Total Produce

Total Produce saw profits surge last year despite the challenges caused by salad shortages in southern Europe.

Pre-tax profits were up 43.2% to €72.5m (£64.3m) in the year to 31 December 2017, its preliminary results for 2017 show, while total revenue was up 13.9% year on year to €4.29bn (£3.8bn).

The Irish produce supplier’s like-for-like sales also rose by around 4%, contributing in part to an adjusted EBITDA up 10.1% to €104.4m (£92.6m).

Hailing the “very positive” results, Total Produce chairman Carl McCann said the company had enjoyed “satisfactory” trading conditions, with a diversified business model helping it see out the temporary shortages of certain salad and vegetable lines without material impact.

In Europe, the company’s profits were boosted by the weakening of the pound and Swedish krona, with salad volume shortages and industry-wide issues with South African citrus fruits offset by “improved trading in other produce categories”.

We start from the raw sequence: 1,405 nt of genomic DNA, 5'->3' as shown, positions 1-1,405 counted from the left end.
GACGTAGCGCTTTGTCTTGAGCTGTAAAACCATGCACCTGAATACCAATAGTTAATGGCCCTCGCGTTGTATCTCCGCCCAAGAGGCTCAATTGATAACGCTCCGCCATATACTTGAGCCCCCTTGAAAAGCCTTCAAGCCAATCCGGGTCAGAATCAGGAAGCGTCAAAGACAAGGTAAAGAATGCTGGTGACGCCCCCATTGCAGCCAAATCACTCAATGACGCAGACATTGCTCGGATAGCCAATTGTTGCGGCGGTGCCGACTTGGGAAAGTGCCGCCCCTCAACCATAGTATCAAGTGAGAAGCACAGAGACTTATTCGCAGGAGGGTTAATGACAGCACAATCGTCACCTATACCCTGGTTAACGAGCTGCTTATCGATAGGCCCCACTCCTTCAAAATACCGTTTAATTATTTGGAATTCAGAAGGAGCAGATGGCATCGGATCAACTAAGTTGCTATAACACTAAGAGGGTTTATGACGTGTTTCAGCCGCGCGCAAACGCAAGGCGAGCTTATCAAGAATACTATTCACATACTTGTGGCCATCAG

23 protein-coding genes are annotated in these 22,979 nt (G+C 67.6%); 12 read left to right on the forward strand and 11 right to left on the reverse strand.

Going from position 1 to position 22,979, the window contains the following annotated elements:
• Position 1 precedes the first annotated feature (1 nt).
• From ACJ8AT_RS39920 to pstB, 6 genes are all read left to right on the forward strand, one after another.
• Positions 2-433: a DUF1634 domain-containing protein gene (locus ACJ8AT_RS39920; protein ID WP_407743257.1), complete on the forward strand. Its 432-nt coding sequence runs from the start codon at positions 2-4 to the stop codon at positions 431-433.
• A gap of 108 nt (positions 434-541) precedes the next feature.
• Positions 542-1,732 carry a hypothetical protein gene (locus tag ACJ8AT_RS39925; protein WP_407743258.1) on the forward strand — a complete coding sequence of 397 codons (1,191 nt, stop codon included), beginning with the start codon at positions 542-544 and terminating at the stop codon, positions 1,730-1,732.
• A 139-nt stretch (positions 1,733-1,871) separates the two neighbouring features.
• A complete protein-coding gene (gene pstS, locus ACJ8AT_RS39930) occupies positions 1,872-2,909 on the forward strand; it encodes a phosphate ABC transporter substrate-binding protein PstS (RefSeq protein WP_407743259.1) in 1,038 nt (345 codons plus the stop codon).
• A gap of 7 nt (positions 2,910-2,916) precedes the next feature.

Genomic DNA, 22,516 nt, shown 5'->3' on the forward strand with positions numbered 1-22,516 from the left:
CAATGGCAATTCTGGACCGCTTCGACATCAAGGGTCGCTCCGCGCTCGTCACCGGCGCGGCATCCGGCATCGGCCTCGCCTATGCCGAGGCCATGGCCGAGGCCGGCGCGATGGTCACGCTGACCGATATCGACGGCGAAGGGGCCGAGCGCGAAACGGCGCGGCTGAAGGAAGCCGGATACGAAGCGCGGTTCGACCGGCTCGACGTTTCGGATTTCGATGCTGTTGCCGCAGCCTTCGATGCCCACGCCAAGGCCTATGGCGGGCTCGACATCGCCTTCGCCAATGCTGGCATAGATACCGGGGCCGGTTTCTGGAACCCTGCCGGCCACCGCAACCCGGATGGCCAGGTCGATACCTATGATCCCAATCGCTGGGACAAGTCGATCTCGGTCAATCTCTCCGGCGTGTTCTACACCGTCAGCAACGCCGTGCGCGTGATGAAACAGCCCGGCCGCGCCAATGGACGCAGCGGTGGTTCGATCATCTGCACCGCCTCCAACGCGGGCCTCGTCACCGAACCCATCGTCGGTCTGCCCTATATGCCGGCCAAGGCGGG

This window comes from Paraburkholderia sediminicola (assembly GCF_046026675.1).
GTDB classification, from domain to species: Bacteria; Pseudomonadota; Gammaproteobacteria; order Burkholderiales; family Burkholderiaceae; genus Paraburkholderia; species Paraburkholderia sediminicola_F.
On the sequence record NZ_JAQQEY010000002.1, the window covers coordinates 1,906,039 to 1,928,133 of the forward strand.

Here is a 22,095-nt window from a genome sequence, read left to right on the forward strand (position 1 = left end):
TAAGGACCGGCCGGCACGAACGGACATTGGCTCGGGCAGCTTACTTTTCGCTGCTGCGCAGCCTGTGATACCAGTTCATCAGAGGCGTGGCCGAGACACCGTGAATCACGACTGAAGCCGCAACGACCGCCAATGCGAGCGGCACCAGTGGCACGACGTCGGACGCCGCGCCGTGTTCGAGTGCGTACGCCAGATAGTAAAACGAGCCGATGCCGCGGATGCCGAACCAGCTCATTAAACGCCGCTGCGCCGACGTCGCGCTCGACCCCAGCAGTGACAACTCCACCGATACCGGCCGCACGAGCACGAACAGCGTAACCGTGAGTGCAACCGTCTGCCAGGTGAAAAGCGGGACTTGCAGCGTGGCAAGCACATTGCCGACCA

Its North America operations saw less favourable trading conditions due to a market surplus driving down prices and poor weather affecting quality, but its international division benefited from acquisitions made throughout the year, particularly in the US and Canada. It upped its share in the Canadian Oppy Group to a controlling 65%, purchased a 50% interest in Californian produce company Fresh Connection and completed its takeover of Pennsylvania-based Keystone Fruit Marketing.

It comes as the company last month announced it had purchased a 45% share in exotic fruit supplier Dole for $300m (£211.5m) in a bid create the “world’s leading fruit and vegetables group”.

“It represents a very significant step in the history of Total Produce and a continuation of its successful acquisition and expansion strategy,” said McCann. “Total Produce is targeting continued growth in 2018, on a like-for-like basis.”